The three forms of uncertainty define a 3 dimensional uncertainty space for set structures, where crisp sets occupy the origin, fuzzy sets the fuzziness axis, IVFS the fuzziness-nonspecificity plane, and evidence sets most of the rest of this space. The total uncertainty, U, of an evidence set A is defined by: . The three indices of uncertainty, which vary between 1 and 0, IF (fuzziness), IN (nonspecificity), and IS (conflict) were introduced in [Rocha, 1996a, 1997a, 1997b], where it was also proven that IN and IS possess good axiomatic properties wanted of information measures. For a complete discussion, please refer to [Rocha et al, 1996; Rocha, 1997a, 1997b].
The operations of complementation, intersection, and union are the most basic connectives in a theory of approximate reasoning. Here I discuss only these operators, since all other connectives can be easily constructed from these. Naturally, complementation, intersection, and union as defined below for evidence sets subsume, as special cases, the same operations for IVFS and fuzzy sets.
The interval valued membership function of elements of X in an IVFS A is given by: A(x) = . Its complement can be defined as the negation of the interval limits in reverse order: [Gorzaczany, 1987]. The membership function of an evidence set A of X is given, for each x, by n intervals weighted by a basic probability assignment mx:
The complement of an evidence set [Rocha, 1997a, 1997c] is defined as the complement of each of its interval focal elements with the preservation of their respective evidential strengths:
The intersection of two IVFS [Gorzaczany, 1987] is defined as the minimum of their respective lower and upper bounds of their membership intervals. Given two intervals of [0, 1] and , the minimum of both intervals is an interval . Given two evidence sets A and B defined for each x of X by:
where Ii and Jj are intervals of [0,1]. Their intersection is an evidence set C(x) = A(x) B(x), whose intervals of membership Kk and respective basic probability assignment mC(Kk) are defined by:
The union of two IVFS [Gorzaczany, 1987] is defined as the maximum of their respective lower and upper bounds of their membership intervals. Given two intervals of [0, 1] and , the maximum of both intervals is an interval . Given two evidence sets A and B defined by (3) and (4), their union is an evidence set C(x) = A(x) B(x), whose intervals of membership Kk and respective basic probability assignment mC(Kk) are defined by:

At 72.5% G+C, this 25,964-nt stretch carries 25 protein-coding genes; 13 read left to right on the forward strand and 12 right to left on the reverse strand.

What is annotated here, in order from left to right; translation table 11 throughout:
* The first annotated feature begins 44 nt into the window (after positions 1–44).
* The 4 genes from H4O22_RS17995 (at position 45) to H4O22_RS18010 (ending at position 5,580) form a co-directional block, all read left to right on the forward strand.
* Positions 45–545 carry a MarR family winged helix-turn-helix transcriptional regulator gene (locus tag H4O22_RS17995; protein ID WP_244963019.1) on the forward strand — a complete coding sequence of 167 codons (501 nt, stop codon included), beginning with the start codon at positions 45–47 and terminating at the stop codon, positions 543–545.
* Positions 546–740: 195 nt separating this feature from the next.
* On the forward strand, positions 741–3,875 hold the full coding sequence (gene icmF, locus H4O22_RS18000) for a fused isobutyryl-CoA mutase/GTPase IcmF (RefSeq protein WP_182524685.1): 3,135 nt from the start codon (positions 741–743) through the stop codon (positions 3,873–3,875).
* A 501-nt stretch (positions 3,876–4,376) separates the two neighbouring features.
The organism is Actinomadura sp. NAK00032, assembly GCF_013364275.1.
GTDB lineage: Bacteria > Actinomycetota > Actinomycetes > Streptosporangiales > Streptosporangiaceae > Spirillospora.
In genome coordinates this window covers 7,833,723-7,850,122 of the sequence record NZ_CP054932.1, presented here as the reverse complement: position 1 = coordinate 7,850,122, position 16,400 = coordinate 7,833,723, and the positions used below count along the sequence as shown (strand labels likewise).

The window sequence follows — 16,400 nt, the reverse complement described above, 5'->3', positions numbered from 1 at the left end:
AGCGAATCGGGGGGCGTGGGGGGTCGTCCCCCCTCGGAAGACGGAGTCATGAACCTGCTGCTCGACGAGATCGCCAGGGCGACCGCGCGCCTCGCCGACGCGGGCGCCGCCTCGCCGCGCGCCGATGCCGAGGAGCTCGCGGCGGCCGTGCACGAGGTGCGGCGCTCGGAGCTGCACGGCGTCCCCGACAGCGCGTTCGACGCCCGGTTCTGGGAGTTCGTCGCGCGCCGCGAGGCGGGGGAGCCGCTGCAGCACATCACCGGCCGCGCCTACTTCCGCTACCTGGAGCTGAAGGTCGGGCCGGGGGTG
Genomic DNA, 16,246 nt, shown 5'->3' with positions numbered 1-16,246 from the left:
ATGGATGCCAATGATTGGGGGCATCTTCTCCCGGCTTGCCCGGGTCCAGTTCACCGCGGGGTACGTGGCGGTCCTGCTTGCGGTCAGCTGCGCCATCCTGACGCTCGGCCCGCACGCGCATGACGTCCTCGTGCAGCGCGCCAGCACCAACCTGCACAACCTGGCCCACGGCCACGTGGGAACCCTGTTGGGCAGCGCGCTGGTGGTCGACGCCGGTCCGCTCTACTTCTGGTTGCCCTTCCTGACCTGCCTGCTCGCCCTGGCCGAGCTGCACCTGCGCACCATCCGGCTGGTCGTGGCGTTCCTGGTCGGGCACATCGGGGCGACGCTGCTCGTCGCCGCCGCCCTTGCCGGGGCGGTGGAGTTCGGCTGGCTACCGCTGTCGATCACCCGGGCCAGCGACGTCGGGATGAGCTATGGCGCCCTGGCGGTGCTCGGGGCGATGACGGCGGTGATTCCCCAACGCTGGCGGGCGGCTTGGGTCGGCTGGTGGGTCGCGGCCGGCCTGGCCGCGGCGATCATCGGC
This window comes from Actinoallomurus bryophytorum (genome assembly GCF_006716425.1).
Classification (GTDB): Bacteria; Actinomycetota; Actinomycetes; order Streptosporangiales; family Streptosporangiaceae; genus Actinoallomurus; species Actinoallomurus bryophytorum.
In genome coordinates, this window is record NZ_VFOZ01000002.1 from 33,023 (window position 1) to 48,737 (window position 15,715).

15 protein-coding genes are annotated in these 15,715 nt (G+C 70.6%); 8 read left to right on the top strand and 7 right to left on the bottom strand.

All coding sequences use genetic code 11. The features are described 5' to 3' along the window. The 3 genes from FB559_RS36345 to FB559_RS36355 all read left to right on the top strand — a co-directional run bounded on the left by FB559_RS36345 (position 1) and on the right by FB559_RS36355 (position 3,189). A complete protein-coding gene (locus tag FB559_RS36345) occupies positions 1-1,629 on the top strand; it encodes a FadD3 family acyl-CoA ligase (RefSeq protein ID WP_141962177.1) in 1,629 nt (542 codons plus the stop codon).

By utilizing the connectives (5) and (6), the uncertainty of our models tends to increase, as two bodies of evidence on the unit interval are combined into a new one, by preserving most perspectives (contexts) involved. There are at least as many intervals in the combined set as the minimum of intervals in the combining sets. In other words, if ix and jx represent the number of intervals (perspectives) present, respectively, in combining sets A and B for element x, then the combined set C will have at least MIN( | ix | , | jx | ) intervals for concept x. An alternative to this way of combining evidence sets is described below.
We can combine evidence sets by preserving all their perspectives (though with reduced weights as the joined basic assignment must still add up to 1) as above, thus increasing the uncertainty complexity, or we can combine them only according to the coherent perspectives (those aiming at the same intervals) by utilizing Dempster's rule of combination (1) presented in section 3.2 , and decrease the uncertainty complexity. Given two evidence sets A and B defined by (3) and (4), their uncertainty decreasing combination is an evidence set C(x) = A(x) ⊗ B(x), whose intervals of membership Kk and respective basic probability assignment mC(Kk) are defined by:
This operation eliminates all focal elements which do not coincide (or intersect) in both bodies of evidence being combined, while the operations of section 7.1 maintain some evidential weight for these, though enhancing those that do intersect.